3 ways to teach by example

Being a parent can be daunting. Before you stands a child you are expected to mold into a good citizen. And if that’s not enough pressure, you’re raising them in a world that has turned good into bad and bad into good.

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  • Being a parent can be daunting. Before you stands a child you are expected to mold into a good citizen. One who will carry your legacy forward and use your example as guidance to raise their own children. And if that’s not enough pressure, you’re raising them in a world that has turned good into bad and bad into good. The good news? You are not alone. There are many great examples to follow from within your life, family, circle of friends and community.

  • Set the example

  • A few years ago, we visited our good friends. They have four children, three boys and a girl. At present, the parents are working in their business with his brothers. He told us the following story.

  • “The other day I told Mike and Jim we were going out to mow the lawn.”

  • “But Dad, can’t Jose do the lawn? Isn’t that what you pay him for?” Mike whined, and Jim agreed.

  • “I want you to learn how to mow the lawn just as I learned,” our friend responded. “We weren’t always rich, and there may come a time you need to know these things too. I want you to respect Jose for all he does.”

  • When I was growing up, I often heard, “do as I say and not as I do.” This attitude, often a response to being caught giving the wrong example, may lead to embarrassment when children say or do the very things we ask them not to. Set the example by saying and doing those things you want your children teaching your grandchildren.

  • I once retaliated in anger on a particularly contentious day and told one of our children they couldn’t eat dinner with the family since they couldn’t get along. I didn’t feel good about the decision, but I had made it. I continued to regret the harsh punishment and went to the child and apologized for lashing out in anger with an unjust punishment. We cried, hugged and family dinner never felt as complete as it did that night.

  • Don’t be afraid to apologize. Let your children know you are willing to do the very things you ask them to do. Tell them you’re sorry when you make a mistake, yell out of place or make an unreasonable demand. Your example will not go unnoticed.

  • Listen

  • Parents should not multitask while listening to their children. No checking Facebook, email, preparing dinner or doing the dishes. The tasks appear more important to you than the child and may lead the child to seek approval and acceptance from the wrong sources.

  • In the article, Communication Counts: Teenagers Talk about Their Parents,by Janice Smith, Assistant Editor, “a 16-year-old from Spain said, “it would be better if they would listen to me a little to see how I feel about something. After they have explained the problem to me, I would like them to counsel me and tell me what they would do in my place.”

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  • Another child, in the same article said, ““They let me make my own decisions. They give counsel and their opinions, but they try not to force me to do anything. They ask for my opinions and respect them.”

  • Listen to your child with an open mind. Be considerate of her age and understanding when you explain your point of view. Stay away from the, “I’m right and you’re wrong,” attitude. Make sure you listen, respect and understand his opinion. Come to an understanding that both can agree on and move forward. This will increase your child’s self-esteem and remove the stress of the situation from both you and your child.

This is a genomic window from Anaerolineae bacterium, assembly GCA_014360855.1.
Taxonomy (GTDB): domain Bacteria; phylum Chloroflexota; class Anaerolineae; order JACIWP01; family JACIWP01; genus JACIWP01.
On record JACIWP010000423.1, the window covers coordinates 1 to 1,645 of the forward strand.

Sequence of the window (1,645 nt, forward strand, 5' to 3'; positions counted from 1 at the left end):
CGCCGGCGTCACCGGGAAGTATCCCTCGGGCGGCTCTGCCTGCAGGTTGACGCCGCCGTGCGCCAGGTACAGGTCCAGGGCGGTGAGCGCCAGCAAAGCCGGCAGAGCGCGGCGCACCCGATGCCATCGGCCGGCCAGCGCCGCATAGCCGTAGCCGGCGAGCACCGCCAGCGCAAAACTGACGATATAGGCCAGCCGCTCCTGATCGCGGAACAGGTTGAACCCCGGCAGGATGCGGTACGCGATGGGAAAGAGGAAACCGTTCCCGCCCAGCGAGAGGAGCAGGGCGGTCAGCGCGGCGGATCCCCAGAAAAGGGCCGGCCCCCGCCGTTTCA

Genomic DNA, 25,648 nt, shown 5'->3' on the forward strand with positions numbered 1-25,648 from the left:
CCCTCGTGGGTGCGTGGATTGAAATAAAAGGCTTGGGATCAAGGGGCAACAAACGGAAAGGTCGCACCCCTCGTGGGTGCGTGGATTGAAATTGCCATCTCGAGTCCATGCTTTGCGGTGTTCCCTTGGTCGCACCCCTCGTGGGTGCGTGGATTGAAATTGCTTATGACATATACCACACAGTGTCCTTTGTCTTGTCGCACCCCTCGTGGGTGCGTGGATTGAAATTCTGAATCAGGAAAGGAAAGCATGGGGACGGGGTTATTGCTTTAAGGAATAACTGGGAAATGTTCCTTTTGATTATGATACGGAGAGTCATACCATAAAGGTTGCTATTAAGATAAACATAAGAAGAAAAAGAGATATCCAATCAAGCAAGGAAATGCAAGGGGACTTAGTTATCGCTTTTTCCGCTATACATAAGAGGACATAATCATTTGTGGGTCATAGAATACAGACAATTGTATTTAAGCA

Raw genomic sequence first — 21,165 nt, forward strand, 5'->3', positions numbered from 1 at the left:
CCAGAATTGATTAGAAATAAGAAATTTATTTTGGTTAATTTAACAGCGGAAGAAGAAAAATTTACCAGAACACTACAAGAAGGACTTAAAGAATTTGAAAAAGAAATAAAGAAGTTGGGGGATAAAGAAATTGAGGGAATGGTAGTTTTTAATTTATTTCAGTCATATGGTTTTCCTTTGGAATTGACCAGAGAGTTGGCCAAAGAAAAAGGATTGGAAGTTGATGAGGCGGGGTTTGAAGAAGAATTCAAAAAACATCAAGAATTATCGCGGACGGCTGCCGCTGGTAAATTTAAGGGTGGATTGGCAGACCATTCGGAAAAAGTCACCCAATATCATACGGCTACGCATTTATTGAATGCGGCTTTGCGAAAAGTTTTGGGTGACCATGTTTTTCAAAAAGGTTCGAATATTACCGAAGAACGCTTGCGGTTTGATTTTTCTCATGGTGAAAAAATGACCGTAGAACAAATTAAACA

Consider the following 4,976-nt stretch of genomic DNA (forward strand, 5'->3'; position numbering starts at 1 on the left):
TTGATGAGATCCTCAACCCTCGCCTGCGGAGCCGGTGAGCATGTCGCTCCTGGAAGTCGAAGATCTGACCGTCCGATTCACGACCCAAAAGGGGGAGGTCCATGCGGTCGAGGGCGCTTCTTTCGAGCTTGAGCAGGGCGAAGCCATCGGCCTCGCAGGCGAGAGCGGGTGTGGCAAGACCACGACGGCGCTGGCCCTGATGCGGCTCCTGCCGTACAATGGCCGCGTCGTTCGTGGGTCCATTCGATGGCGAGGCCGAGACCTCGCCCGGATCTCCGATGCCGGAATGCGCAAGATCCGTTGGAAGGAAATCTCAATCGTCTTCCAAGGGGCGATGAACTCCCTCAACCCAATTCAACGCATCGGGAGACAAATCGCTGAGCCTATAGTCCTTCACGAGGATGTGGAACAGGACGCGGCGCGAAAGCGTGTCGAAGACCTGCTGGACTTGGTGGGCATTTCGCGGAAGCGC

• Teach responsibility by involvement

  • My sister, brothers and I wanted a horse. My parents told us we needed to earn the money, and they’d talk about it more when we had enough saved. My sister and I took on a large paper route. My parents advised that at least 50 percent of the income should go into savings to obtain our goal. We lived in Alaska and did the route by foot. Winter months were more difficult than summer, but we wanted horses.

  • My father worked for the Air Force and was transferred to Loring AFB, Maine. He purchased a home in the country so we could have our horses. The property did not have a barn or corral. My father found an old potato barn a farmer wanted removed. We tore it down and used the wood for the barn and corral. The local potato fields had piles of rocks that had been removed, and we gathered them for the foundation. We built a three stall barn onto the back of the detached two-car garage. My father then found a farmer that had some extra poles and we built the corral. We made an agreement with the same farmer to help during haying. We were paid in bales of hay. I raised and sold meat rabbits, and we picked potatoes for grain. Everything was in place. My horse was a Morab (Morgan/Arabian cross), my sister’s was a thoroughbred and my brothers got a pony. We didn’t have a trailer, so we rode the horses home with my father walking alongside. The pony came from up the road.

  • Every one of my siblings has great work habits. My parents taught us this through example. We didn’t sit on the sidelines and neither did they. We worked together, so our family had everything it needed and, sometimes, wanted.

  • Look at your childhood and the examples of your parents, friends and their parents. Follow the positive examples and turn the negative ones around so that you, too, may teach by example.

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Dennise Sleeper is a homeschooling mom of five and loves to teach, read and write. Her spare time is spent outside roaming South Florida with her husband, children and adopted dogs.

Website: http://dennisesleeper.blogspot.com/

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